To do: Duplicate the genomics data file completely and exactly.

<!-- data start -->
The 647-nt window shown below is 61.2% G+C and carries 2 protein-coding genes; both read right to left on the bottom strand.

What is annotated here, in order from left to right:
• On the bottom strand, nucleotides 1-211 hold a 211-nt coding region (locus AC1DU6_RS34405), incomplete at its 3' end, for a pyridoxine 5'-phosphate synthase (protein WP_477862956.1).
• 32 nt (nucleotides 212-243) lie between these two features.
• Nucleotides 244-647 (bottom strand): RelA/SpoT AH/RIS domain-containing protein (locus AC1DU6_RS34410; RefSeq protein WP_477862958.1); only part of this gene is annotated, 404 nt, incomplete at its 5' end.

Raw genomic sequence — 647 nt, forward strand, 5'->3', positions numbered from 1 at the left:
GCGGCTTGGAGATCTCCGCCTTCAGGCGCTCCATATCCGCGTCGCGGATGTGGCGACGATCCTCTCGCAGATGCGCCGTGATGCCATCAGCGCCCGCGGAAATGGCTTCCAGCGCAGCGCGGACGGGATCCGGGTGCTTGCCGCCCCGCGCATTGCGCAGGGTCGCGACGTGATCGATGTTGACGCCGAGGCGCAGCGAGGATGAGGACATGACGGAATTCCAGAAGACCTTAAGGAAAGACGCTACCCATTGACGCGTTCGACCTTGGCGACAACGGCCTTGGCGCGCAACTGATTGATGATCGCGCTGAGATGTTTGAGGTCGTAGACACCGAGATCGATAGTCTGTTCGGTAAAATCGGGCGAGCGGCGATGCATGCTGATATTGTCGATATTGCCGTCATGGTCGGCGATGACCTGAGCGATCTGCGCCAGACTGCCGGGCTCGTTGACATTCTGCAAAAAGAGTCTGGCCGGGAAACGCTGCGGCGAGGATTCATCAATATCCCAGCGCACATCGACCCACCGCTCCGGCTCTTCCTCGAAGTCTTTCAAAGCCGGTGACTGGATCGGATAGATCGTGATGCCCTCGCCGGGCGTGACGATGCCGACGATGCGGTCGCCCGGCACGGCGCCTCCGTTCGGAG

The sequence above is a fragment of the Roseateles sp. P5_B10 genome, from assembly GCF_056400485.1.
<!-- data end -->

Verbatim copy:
The 647-nt window shown below is 61.2% G+C and carries 2 protein-coding genes; both read right to left on the bottom strand.

What is annotated here, in order from left to right:
• On the bottom strand, nucleotides 1-211 hold a 211-nt coding region (locus AC1DU6_RS34405), incomplete at its 3' end, for a pyridoxine 5'-phosphate synthase (protein WP_477862956.1).
• 32 nt (nucleotides 212-243) lie between these two features.
• Nucleotides 244-647 (bottom strand): RelA/SpoT AH/RIS domain-containing protein (locus AC1DU6_RS34410; RefSeq protein WP_477862958.1); only part of this gene is annotated, 404 nt, incomplete at its 5' end.

Raw genomic sequence — 647 nt, forward strand, 5'->3', positions numbered from 1 at the left:
GCGGCTTGGAGATCTCCGCCTTCAGGCGCTCCATATCCGCGTCGCGGATGTGGCGACGATCCTCTCGCAGATGCGCCGTGATGCCATCAGCGCCCGCGGAAATGGCTTCCAGCGCAGCGCGGACGGGATCCGGGTGCTTGCCGCCCCGCGCATTGCGCAGGGTCGCGACGTGATCGATGTTGACGCCGAGGCGCAGCGAGGATGAGGACATGACGGAATTCCAGAAGACCTTAAGGAAAGACGCTACCCATTGACGCGTTCGACCTTGGCGACAACGGCCTTGGCGCGCAACTGATTGATGATCGCGCTGAGATGTTTGAGGTCGTAGACACCGAGATCGATAGTCTGTTCGGTAAAATCGGGCGAGCGGCGATGCATGCTGATATTGTCGATATTGCCGTCATGGTCGGCGATGACCTGAGCGATCTGCGCCAGACTGCCGGGCTCGTTGACATTCTGCAAAAAGAGTCTGGCCGGGAAACGCTGCGGCGAGGATTCATCAATATCCCAGCGCACATCGACCCACCGCTCCGGCTCTTCCTCGAAGTCTTTCAAAGCCGGTGACTGGATCGGATAGATCGTGATGCCCTCGCCGGGCGTGACGATGCCGACGATGCGGTCGCCCGGCACGGCGCCTCCGTTCGGAG

The sequence above is a fragment of the Roseateles sp. P5_B10 genome, from assembly GCF_056400485.1.